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Dec 9, 2006 05:57 PM

When the sommelier ignores your wishes...

Last night I had dinner at a fantastic seafood restaurant. With the help of the sommelier, I chose a beautiful bottle of Sancerre to go with the meal and was thrilled with the selection. By the time we finished the bottle we only had a couple of courses to go and didn't think we could finish a whole second bottle so I asked about half bottles and selections by the glass. Our particular wine was not available by the glass so I asked for something comparable, suggesting a Sauvignon Blanc or a Pinot Gris, many of which were available both by the glass and by the half bottle. I specifically stated that I wanted something dry and crisp, and that I did not enjoy sweet wines.

The sommelier disappeared for a while and came back with a French Chardonnay. He said that there was only enough for one glass in the bottle so would split it between my companion and I "to taste". It was not at all what I had asked for, cloyingly sweet, heavy and almost syrupy. He did not come back to see how we were doing until we had finished the meal, and never asked if we had enjoyed the wine. Surprisingly, when the bill came we were charged $18 for our "taste".

My point is, why completely ignore my suggestions when I had very clearly specified exactly what I wanted? And why charge me for something that I did not ask for and was supposed to be a taste?

Since the rest of the dinner was outstanding I didn't mention the charge (and considering how extravagant the meal was I didn't think $18 made that much of a difference) but I'm still a little irked!

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    1. re: adkim

      The most annoying thing is that I would have happily shelled out 50-odd bucks for a half bottle of something I liked.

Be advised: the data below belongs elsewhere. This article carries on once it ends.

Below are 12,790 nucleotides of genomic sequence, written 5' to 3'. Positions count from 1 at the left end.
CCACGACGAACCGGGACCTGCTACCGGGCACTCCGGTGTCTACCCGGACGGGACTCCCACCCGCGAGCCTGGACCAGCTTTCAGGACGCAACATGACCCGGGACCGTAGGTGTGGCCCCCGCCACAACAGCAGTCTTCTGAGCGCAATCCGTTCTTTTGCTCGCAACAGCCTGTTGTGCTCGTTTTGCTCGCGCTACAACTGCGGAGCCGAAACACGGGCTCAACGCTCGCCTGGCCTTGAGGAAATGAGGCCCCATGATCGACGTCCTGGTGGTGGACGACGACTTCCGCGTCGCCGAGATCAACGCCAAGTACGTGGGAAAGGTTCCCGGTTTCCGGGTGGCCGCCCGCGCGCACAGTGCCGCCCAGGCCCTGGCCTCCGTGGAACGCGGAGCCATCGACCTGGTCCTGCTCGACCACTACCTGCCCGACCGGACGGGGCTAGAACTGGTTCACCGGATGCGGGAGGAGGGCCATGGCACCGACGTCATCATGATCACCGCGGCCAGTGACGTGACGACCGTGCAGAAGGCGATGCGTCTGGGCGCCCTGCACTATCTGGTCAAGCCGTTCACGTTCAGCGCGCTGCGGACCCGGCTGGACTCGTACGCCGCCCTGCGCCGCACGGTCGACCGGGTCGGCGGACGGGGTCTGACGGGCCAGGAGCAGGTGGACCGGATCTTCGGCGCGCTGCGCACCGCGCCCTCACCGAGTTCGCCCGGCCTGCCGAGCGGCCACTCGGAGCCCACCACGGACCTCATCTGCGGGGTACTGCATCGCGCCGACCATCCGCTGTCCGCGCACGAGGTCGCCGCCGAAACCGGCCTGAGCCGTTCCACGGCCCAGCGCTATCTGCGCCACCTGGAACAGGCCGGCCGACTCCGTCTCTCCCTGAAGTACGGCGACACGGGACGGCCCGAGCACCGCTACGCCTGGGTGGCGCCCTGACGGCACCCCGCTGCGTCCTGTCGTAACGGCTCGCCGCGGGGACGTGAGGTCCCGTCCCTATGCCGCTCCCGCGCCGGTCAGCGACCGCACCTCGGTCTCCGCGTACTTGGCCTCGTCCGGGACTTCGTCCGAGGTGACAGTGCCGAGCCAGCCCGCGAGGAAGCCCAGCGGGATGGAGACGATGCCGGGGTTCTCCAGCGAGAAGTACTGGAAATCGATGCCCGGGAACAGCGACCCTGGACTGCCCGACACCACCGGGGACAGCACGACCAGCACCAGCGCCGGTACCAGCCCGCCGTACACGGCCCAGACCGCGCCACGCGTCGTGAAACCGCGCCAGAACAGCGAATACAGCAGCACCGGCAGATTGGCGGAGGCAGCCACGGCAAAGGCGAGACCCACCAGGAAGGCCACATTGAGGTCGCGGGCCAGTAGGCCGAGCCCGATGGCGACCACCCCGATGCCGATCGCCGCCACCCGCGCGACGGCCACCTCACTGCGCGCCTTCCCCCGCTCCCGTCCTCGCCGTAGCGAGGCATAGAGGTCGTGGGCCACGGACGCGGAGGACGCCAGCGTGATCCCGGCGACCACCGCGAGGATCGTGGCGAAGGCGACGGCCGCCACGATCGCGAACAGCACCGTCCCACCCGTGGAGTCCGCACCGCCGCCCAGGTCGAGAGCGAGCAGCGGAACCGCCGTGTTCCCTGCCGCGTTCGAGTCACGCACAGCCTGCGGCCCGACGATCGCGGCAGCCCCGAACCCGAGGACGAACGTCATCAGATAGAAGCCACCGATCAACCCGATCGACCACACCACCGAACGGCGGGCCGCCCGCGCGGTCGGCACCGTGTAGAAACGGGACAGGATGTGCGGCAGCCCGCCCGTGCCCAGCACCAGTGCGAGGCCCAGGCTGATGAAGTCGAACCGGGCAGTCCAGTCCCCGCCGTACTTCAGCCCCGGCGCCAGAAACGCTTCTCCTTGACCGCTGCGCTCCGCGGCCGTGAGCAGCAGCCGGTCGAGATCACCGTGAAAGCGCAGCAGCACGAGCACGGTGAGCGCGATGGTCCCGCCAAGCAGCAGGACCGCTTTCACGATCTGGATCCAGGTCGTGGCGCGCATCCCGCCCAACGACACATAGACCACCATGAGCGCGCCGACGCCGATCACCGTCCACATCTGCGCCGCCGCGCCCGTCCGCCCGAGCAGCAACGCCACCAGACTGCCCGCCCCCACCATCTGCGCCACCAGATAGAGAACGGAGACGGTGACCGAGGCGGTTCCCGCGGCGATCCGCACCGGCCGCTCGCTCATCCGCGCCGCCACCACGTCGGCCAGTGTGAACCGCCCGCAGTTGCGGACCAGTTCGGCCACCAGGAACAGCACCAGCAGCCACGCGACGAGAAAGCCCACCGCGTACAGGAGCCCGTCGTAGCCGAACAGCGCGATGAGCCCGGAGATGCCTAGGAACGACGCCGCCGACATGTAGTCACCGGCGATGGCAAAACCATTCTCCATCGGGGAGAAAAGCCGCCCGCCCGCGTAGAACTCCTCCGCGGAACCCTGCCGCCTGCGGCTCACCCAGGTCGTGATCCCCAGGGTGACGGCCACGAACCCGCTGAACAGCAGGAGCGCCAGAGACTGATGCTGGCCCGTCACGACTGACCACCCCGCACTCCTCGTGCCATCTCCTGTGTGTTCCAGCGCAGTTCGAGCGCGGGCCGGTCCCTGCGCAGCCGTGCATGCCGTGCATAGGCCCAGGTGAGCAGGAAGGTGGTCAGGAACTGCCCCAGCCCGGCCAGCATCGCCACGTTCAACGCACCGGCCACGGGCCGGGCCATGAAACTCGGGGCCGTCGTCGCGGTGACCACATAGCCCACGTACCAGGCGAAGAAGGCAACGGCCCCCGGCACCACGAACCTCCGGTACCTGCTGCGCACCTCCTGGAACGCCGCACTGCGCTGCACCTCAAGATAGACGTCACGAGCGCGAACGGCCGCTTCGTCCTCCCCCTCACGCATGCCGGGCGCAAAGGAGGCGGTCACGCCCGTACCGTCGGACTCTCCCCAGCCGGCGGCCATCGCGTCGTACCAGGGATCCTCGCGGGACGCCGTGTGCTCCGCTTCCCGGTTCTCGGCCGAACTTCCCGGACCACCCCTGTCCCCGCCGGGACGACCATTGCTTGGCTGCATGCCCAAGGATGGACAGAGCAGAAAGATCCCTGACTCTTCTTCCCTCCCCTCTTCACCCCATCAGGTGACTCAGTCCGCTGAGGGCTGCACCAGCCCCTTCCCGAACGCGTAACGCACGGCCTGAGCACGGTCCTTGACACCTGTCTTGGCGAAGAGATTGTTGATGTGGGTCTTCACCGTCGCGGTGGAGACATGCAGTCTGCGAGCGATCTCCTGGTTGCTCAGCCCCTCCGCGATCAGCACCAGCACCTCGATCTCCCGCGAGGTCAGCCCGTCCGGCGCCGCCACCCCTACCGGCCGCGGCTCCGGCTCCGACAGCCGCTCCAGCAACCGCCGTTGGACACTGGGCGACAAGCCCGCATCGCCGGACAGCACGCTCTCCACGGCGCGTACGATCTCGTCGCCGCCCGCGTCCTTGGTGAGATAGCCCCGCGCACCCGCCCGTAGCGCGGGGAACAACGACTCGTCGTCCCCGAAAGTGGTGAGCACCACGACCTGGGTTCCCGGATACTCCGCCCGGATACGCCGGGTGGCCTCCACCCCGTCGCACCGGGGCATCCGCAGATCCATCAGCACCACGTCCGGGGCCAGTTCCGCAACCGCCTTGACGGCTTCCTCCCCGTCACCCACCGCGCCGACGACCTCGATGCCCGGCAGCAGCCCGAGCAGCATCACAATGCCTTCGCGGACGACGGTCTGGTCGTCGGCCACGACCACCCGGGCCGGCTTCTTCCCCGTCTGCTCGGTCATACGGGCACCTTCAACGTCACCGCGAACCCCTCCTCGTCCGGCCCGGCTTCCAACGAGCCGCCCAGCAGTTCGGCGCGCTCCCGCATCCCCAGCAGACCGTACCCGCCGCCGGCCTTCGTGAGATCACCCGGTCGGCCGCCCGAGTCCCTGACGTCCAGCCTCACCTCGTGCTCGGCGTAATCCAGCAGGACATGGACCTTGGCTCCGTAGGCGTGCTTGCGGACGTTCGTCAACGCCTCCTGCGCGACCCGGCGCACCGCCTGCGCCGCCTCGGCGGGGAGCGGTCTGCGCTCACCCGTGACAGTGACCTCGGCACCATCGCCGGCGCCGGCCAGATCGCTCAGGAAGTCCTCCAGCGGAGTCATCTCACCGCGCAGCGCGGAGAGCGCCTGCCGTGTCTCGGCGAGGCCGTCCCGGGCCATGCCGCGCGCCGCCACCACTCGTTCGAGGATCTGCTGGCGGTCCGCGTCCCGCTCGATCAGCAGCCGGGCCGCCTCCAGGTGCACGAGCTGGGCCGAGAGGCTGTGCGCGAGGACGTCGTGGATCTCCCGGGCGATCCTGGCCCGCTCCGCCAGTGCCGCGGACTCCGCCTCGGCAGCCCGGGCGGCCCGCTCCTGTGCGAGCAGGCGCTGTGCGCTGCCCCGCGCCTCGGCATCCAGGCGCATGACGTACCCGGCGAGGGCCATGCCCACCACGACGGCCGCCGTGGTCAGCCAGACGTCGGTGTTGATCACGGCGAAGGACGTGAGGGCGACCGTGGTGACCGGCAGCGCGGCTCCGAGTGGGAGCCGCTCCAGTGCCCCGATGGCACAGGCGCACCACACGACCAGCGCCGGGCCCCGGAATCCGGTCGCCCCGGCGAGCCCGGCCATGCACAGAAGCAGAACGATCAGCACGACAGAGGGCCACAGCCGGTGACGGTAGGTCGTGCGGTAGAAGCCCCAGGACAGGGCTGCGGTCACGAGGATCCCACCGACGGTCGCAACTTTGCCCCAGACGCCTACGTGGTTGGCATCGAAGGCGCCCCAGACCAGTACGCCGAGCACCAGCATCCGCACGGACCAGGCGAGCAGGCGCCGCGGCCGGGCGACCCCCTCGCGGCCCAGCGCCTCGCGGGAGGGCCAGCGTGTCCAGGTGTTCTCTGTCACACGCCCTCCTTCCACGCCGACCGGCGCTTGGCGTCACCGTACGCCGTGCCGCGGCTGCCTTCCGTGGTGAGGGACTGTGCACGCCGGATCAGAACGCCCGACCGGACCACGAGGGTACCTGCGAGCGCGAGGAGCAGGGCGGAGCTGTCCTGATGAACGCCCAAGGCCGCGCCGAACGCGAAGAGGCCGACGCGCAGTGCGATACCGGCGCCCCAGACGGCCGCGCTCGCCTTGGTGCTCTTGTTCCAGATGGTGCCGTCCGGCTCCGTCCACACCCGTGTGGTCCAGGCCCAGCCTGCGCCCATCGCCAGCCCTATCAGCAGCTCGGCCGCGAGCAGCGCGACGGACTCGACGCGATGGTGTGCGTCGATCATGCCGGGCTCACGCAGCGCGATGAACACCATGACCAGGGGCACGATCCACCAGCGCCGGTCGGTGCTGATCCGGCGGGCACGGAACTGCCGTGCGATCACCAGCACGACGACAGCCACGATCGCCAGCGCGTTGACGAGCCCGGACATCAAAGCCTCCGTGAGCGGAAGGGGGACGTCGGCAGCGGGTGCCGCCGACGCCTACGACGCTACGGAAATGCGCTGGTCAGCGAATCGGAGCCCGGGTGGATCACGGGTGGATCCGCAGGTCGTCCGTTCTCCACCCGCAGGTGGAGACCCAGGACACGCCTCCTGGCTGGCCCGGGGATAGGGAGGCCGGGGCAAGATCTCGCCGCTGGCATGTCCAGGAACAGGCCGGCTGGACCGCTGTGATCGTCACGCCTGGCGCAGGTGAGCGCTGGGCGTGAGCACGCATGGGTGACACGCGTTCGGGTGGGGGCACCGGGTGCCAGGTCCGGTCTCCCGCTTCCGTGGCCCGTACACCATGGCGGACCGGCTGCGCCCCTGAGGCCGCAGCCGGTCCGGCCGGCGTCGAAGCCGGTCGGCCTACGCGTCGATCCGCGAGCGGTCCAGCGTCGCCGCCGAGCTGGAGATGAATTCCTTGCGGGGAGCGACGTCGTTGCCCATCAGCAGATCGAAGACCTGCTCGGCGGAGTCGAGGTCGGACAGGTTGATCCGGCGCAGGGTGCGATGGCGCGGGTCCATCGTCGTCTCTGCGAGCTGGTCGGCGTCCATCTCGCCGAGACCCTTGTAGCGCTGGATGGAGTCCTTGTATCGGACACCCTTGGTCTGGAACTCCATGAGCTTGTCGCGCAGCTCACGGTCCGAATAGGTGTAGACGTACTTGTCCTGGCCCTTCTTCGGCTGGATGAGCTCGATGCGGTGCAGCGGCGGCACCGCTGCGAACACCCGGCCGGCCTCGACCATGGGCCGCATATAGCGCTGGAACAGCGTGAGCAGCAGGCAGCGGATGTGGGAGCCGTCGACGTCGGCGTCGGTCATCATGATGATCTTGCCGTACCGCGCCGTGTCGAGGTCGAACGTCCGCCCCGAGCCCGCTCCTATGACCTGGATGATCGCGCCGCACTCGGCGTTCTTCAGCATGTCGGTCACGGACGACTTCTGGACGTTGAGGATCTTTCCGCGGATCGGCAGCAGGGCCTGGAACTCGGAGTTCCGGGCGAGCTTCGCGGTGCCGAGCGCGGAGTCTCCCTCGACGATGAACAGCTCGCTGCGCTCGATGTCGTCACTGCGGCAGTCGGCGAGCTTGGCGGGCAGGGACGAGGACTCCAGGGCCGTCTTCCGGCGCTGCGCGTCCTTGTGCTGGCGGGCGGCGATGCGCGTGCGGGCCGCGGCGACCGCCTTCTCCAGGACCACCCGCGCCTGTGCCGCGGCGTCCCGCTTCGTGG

2. I wouldn't have paid it, and/or taken it out of the tip.

      1. I wouldn't have paid for it. More than that, I would have asked a waiter to remove the offending wine and ask for the sommelier to return to the table. Pronto.

        1. "It was not at all what I had asked for, cloyingly sweet, heavy and almost syrupy."

          More importantly, it couldn't possibly have been a regular "Chardonnay" if it was as you describe. It must have been a dessert wine (which could be made from Chard or mostly Chard).

          The "taste" part was obviously misleading, but not necessarily deceitful. Presumably he meant he'd split the glass - probably not SOP - so each of you could have "some", but I think I myself would've asked why he wasn't just opening another bottle if they sell it by the glass in the first place.

          Under the circumstances I wouldn've been pretty peeved about the awful recommendation, but I think I would've been wondering what he meant by "taste" and so wouldn't have been shocked to be charged for one full glass, anyway.

          1 Reply
          1. re: MikeG

            Yeah, I don't know a ton about wine, aside from what I like or don't like. I was unsure about what he meant by "taste", which is the main reason I didn't bother mentioning it. But if we were in fact tasting it, it was surprising that he didn't come back to see whether or not we liked it or if we wanted a full glass of something.

          2. Yeh. NO Way I would have paid for that. In this case I would have perhaps even relished the looming confrontation. That was plainly a sneaky, backhanded way to dispense with a customer's wishes, empty an old bottle of its contents and put some extra dollars in his pocket.

            No Way!!!1

            1 Reply
            1. re: krushdnasty

              He could've put way more money in his pocket if he'd given me something I liked! Like I said, I would have happily paid much more for a half bottle of something good.

              "perhaps even relished the looming confrontation" hahahaha!! I love it. I hate confrontation in any form but it gladdens me that there are people out there willing to fight the good fight.